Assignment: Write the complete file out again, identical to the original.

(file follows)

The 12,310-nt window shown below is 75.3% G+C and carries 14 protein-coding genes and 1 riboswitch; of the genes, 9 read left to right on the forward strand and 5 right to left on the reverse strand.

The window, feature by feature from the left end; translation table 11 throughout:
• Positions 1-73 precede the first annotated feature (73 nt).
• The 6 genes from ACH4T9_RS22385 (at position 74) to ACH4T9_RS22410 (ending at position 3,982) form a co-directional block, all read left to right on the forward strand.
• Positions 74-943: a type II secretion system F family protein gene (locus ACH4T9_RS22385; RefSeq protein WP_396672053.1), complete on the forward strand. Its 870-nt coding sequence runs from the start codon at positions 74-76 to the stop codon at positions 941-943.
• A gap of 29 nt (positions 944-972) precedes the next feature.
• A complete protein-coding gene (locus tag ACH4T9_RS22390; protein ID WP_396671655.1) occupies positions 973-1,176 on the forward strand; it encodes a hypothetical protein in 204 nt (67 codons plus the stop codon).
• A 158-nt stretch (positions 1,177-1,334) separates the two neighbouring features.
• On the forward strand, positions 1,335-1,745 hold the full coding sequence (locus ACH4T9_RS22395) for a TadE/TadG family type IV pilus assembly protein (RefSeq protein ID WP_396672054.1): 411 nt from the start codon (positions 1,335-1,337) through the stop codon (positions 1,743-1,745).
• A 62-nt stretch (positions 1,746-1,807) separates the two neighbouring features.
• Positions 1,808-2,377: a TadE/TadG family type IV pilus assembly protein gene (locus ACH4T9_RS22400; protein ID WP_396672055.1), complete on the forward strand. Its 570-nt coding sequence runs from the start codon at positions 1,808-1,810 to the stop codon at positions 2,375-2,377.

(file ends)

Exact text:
The 12,310-nt window shown below is 75.3% G+C and carries 14 protein-coding genes and 1 riboswitch; of the genes, 9 read left to right on the forward strand and 5 right to left on the reverse strand.

The window, feature by feature from the left end; translation table 11 throughout:
• Positions 1-73 precede the first annotated feature (73 nt).
• The 6 genes from ACH4T9_RS22385 (at position 74) to ACH4T9_RS22410 (ending at position 3,982) form a co-directional block, all read left to right on the forward strand.
• Positions 74-943: a type II secretion system F family protein gene (locus ACH4T9_RS22385; RefSeq protein WP_396672053.1), complete on the forward strand. Its 870-nt coding sequence runs from the start codon at positions 74-76 to the stop codon at positions 941-943.
• A gap of 29 nt (positions 944-972) precedes the next feature.
• A complete protein-coding gene (locus tag ACH4T9_RS22390; protein ID WP_396671655.1) occupies positions 973-1,176 on the forward strand; it encodes a hypothetical protein in 204 nt (67 codons plus the stop codon).
• A 158-nt stretch (positions 1,177-1,334) separates the two neighbouring features.
• On the forward strand, positions 1,335-1,745 hold the full coding sequence (locus ACH4T9_RS22395) for a TadE/TadG family type IV pilus assembly protein (RefSeq protein ID WP_396672054.1): 411 nt from the start codon (positions 1,335-1,337) through the stop codon (positions 1,743-1,745).
• A 62-nt stretch (positions 1,746-1,807) separates the two neighbouring features.
• Positions 1,808-2,377: a TadE/TadG family type IV pilus assembly protein gene (locus ACH4T9_RS22400; protein ID WP_396672055.1), complete on the forward strand. Its 570-nt coding sequence runs from the start codon at positions 1,808-1,810 to the stop codon at positions 2,375-2,377.